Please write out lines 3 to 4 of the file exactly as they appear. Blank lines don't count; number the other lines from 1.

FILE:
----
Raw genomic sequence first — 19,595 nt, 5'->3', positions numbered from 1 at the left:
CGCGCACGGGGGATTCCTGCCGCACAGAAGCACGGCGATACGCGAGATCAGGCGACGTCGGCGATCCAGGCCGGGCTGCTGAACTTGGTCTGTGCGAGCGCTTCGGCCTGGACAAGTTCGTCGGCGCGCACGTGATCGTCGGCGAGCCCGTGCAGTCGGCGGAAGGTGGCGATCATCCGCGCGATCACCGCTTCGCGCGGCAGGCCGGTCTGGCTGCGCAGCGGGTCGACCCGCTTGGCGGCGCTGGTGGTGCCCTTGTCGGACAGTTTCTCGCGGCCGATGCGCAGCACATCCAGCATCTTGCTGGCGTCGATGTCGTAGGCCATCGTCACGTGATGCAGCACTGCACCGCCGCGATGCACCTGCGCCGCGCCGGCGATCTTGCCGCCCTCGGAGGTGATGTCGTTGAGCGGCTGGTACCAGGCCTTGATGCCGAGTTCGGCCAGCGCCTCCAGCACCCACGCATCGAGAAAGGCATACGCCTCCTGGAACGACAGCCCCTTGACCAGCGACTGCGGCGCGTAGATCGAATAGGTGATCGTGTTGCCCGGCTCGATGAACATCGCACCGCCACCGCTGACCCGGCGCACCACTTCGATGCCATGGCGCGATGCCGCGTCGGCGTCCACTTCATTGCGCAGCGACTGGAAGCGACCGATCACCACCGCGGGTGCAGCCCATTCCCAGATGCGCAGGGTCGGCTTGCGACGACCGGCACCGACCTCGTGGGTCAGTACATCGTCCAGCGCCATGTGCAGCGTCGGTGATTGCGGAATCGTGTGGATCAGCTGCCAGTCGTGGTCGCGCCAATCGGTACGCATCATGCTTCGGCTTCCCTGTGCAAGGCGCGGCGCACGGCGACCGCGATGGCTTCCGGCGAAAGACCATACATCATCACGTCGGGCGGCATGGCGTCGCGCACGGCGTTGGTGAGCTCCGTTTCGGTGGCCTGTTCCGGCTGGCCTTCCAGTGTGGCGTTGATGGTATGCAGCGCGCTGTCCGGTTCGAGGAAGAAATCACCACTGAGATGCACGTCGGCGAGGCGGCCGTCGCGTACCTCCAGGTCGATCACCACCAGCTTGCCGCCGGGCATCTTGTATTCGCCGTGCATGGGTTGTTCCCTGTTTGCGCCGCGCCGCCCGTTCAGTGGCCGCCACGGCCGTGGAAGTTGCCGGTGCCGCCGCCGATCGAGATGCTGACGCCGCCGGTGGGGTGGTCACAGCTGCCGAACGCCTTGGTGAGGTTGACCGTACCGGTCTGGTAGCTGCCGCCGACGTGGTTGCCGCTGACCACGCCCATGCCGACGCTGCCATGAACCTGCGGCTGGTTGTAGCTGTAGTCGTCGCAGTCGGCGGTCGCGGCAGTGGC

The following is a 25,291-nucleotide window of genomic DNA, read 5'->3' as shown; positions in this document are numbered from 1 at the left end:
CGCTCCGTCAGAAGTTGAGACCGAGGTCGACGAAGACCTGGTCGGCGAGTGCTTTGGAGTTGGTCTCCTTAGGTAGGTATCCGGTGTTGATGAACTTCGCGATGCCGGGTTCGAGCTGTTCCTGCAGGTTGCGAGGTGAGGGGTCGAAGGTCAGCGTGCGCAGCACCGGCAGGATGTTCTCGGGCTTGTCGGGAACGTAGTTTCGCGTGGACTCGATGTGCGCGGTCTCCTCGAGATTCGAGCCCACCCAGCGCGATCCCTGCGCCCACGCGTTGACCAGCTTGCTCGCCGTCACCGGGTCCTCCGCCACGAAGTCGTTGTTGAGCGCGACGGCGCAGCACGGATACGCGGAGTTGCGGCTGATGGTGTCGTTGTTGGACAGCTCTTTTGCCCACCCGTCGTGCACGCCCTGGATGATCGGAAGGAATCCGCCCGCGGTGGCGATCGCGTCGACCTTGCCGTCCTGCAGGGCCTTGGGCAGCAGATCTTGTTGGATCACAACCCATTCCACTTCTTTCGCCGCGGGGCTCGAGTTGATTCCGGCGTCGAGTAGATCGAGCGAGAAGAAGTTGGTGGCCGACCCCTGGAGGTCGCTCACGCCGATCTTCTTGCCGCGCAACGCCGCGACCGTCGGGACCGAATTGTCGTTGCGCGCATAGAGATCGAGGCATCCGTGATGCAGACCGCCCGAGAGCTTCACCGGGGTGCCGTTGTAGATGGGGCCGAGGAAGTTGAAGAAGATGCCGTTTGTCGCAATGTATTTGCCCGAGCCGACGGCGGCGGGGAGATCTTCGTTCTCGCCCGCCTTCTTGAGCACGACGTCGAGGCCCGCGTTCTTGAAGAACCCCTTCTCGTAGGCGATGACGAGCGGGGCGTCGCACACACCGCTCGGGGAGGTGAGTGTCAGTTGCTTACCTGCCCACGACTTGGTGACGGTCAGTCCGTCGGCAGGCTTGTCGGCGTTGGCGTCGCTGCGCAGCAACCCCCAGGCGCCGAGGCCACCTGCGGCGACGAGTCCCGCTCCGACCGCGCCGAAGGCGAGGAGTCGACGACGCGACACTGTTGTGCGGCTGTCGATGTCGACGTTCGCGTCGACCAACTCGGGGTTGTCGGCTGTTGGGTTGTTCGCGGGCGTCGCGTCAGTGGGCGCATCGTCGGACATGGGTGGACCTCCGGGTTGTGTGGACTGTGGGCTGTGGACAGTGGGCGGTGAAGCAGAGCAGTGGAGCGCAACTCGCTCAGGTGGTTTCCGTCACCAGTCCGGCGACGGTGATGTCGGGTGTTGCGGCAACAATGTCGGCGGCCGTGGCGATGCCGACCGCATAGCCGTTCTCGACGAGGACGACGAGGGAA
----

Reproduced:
The following is a 25,291-nucleotide window of genomic DNA, read 5'->3' as shown; positions in this document are numbered from 1 at the left end:
CGCTCCGTCAGAAGTTGAGACCGAGGTCGACGAAGACCTGGTCGGCGAGTGCTTTGGAGTTGGTCTCCTTAGGTAGGTATCCGGTGTTGATGAACTTCGCGATGCCGGGTTCGAGCTGTTCCTGCAGGTTGCGAGGTGAGGGGTCGAAGGTCAGCGTGCGCAGCACCGGCAGGATGTTCTCGGGCTTGTCGGGAACGTAGTTTCGCGTGGACTCGATGTGCGCGGTCTCCTCGAGATTCGAGCCCACCCAGCGCGATCCCTGCGCCCACGCGTTGACCAGCTTGCTCGCCGTCACCGGGTCCTCCGCCACGAAGTCGTTGTTGAGCGCGACGGCGCAGCACGGATACGCGGAGTTGCGGCTGATGGTGTCGTTGTTGGACAGCTCTTTTGCCCACCCGTCGTGCACGCCCTGGATGATCGGAAGGAATCCGCCCGCGGTGGCGATCGCGTCGACCTTGCCGTCCTGCAGGGCCTTGGGCAGCAGATCTTGTTGGATCACAACCCATTCCACTTCTTTCGCCGCGGGGCTCGAGTTGATTCCGGCGTCGAGTAGATCGAGCGAGAAGAAGTTGGTGGCCGACCCCTGGAGGTCGCTCACGCCGATCTTCTTGCCGCGCAACGCCGCGACCGTCGGGACCGAATTGTCGTTGCGCGCATAGAGATCGAGGCATCCGTGATGCAGACCGCCCGAGAGCTTCACCGGGGTGCCGTTGTAGATGGGGCCGAGGAAGTTGAAGAAGATGCCGTTTGTCGCAATGTATTTGCCCGAGCCGACGGCGGCGGGGAGATCTTCGTTCTCGCCCGCCTTCTTGAGCACGACGTCGAGGCCCGCGTTCTTGAAGAACCCCTTCTCGTAGGCGATGACGAGCGGGGCGTCGCACACACCGCTCGGGGAGGTGAGTGTCAGTTGCTTACCTGCCCACGACTTGGTGACGGTCAGTCCGTCGGCAGGCTTGTCGGCGTTGGCGTCGCTGCGCAGCAACCCCCAGGCGCCGAGGCCACCTGCGGCGACGAGTCCCGCTCCGACCGCGCCGAAGGCGAGGAGTCGACGACGCGACACTGTTGTGCGGCTGTCGATGTCGACGTTCGCGTCGACCAACTCGGGGTTGTCGGCTGTTGGGTTGTTCGCGGGCGTCGCGTCAGTGGGCGCATCGTCGGACATGGGTGGACCTCCGGGTTGTGTGGACTGTGGGCTGTGGACAGTGGGCGGTGAAGCAGAGCAGTGGAGCGCAACTCGCTCAGGTGGTTTCCGTCACCAGTCCGGCGACGGTGATGTCGGGTGTTGCGGCAACAATGTCGGCGGCCGTGGCGATGCCGACCGCATAGCCGTTCTCGACGAGGACGACGAGGGAA